Strengthening Constitutional Self-Government

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Time mag poll

Time mag poll came out yesterday, with much good news for Bush:

"President Bush has opened a 5 point lead against Senator John Kerry, according the latest Time poll. If the 2004 election for President were held today, 51% of likely voters surveyed would vote for President George W. Bush, 46% would vote for Senator John Kerry, and 2% would vote for Ralph Nader, according to the TIME poll conducted by telephone from Oct. 19 – 21. Among all registered voters surveyed, Bush leads Kerry 50% to 43%.

Last week’s Time poll found 48% of likely voters would vote for Bush, 47% would vote for Kerry, and 3% would vote for Nader. That poll was conducted Oct. 14-15 and included 865 likely voters." Also note this (a few paragraphs down): Bush’s approval ratings are up to 53%, and women are evenly split (46-46%), whereas two weeks ago Kerry had a lead among women, 50-42%. Keep your eye on the women vote; Kerry has to win them by 10 points, else he has no chance.

Discussions - 5 Comments

I am an election judge working in the early elections. We have three to four times the traffic that we can comfortably handle and this year we doubled our staff. Every day it is non stop with a large crowd. I am impressed with the attitude (respectful, following the no politicing rules, etc.) of the crowd and the number of young people who are voting. No mastter what happes, the will of the people will be known.

This poll is the best for Bush. But in
general (and particularly in Rasmussen and Zogby), the slight move to Bush over
the last week or so has stalled. He’s
probably stuck at about +2 with an approval rating of more or less 50%. Kerry’s rating is about the same. To be honest, this is not such great news, because the undecided will break to Kerry a bit at the end. There are two big reasons for this: 1. If the possibilities are both equally repulsive, then the natural tendency is to give the new guy a chance and 2. The immediate indicators are not so good--gas prices, flu shots, stock market etc.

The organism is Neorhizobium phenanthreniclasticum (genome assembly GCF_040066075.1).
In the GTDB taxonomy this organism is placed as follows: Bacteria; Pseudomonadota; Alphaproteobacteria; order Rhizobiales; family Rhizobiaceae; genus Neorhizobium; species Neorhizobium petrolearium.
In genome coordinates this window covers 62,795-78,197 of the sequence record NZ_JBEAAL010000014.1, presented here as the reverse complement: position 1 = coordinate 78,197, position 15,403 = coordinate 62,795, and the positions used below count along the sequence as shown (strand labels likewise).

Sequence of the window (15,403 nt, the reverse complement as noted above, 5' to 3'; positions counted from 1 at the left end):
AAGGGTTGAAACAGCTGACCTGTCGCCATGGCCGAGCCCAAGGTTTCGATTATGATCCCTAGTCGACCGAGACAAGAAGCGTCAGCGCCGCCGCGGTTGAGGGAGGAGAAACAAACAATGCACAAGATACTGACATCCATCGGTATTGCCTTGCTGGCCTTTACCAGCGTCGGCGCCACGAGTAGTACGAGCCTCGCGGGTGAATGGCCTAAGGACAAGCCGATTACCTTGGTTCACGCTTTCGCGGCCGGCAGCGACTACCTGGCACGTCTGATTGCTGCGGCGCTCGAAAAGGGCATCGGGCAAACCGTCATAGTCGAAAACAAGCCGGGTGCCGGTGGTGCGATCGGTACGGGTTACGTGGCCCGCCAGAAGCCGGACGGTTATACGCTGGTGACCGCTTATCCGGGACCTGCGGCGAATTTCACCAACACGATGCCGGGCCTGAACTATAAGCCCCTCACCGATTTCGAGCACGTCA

What I just said is not intended to fill your hearts with despair, but to make clear how important a big Bush effort is over the last week are so.
He has to bring home social conservatives who dislike the Iraq war,
and all of us must get our friends who want to protest Bush’s presidency for this or that failing to see the irresponsibility of not coming home.

Kerry, objectively speaking, has a small but real edge right now, and the election may well turn on social conservative turnout in Ohio, Wisconsin,
and Minnestota.

I disagree with your comment about undecideds breaking for the challenger. I read an analysis of this issue and for the most post, undecideds break for the incumbent. I believe the two exceptions were Dole in 1996 and Goldwater in 1964.

Two other "exceptions" are 1980--with a massive gain by Reagan--and 1972--when McGovern actually did better than any polled showed he would (although he still was slaughtered). Truman would be
an incumbent who did better than the polls predicted. But Eisenhower didn’t really surprise one way or the other. Same, of course, with Reagan. Ford’s surge was mostly before the final few days, and Ford was a special, special case. Bush’s surge stalled in the final few days, and there was a minor break to Clinton at the end.

So the preponderance of evidence is on my side in presidential elections, and even more so when it comes to elections in general.

But we can wonder: Is the Bush case more like Carter’s or Truman’s? That question can generate nothing but very partisan answers. I will say that Kerry is more like Dewey than Reagan. So there’s hope!

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